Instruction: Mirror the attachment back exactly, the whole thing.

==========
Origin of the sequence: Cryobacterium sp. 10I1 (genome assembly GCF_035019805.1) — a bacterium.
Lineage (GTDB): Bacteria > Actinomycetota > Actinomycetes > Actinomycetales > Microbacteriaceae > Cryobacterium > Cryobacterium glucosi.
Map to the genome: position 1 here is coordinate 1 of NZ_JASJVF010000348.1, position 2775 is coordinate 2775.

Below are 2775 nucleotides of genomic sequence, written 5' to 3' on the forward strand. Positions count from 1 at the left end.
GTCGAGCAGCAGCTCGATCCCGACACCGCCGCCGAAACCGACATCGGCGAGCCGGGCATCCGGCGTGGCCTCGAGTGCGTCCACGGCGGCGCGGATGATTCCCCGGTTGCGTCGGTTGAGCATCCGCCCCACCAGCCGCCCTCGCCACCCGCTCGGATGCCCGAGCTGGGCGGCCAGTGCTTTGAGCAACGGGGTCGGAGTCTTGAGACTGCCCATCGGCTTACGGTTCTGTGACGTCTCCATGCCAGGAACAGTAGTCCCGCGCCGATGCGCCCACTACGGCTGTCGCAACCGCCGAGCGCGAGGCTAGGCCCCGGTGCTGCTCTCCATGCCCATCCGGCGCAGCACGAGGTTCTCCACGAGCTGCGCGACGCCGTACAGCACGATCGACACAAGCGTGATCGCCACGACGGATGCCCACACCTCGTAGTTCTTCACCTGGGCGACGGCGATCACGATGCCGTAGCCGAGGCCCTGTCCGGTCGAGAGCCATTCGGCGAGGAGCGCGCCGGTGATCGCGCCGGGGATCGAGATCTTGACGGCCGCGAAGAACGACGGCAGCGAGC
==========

Origin of the sequence: Cryobacterium sp. 10I1 (genome assembly GCF_035019805.1) — a bacterium.
Lineage (GTDB): Bacteria > Actinomycetota > Actinomycetes > Actinomycetales > Microbacteriaceae > Cryobacterium > Cryobacterium glucosi.
Map to the genome: position 1 here is coordinate 1 of NZ_JASJVF010000348.1, position 2775 is coordinate 2775.

Below are 2775 nucleotides of genomic sequence, written 5' to 3' on the forward strand. Positions count from 1 at the left end.
GTCGAGCAGCAGCTCGATCCCGACACCGCCGCCGAAACCGACATCGGCGAGCCGGGCATCCGGCGTGGCCTCGAGTGCGTCCACGGCGGCGCGGATGATTCCCCGGTTGCGTCGGTTGAGCATCCGCCCCACCAGCCGCCCTCGCCACCCGCTCGGATGCCCGAGCTGGGCGGCCAGTGCTTTGAGCAACGGGGTCGGAGTCTTGAGACTGCCCATCGGCTTACGGTTCTGTGACGTCTCCATGCCAGGAACAGTAGTCCCGCGCCGATGCGCCCACTACGGCTGTCGCAACCGCCGAGCGCGAGGCTAGGCCCCGGTGCTGCTCTCCATGCCCATCCGGCGCAGCACGAGGTTCTCCACGAGCTGCGCGACGCCGTACAGCACGATCGACACAAGCGTGATCGCCACGACGGATGCCCACACCTCGTAGTTCTTCACCTGGGCGACGGCGATCACGATGCCGTAGCCGAGGCCCTGTCCGGTCGAGAGCCATTCGGCGAGGAGCGCGCCGGTGATCGCGCCGGGGATCGAGATCTTGACGGCCGCGAAGAACGACGGCAGCGAGC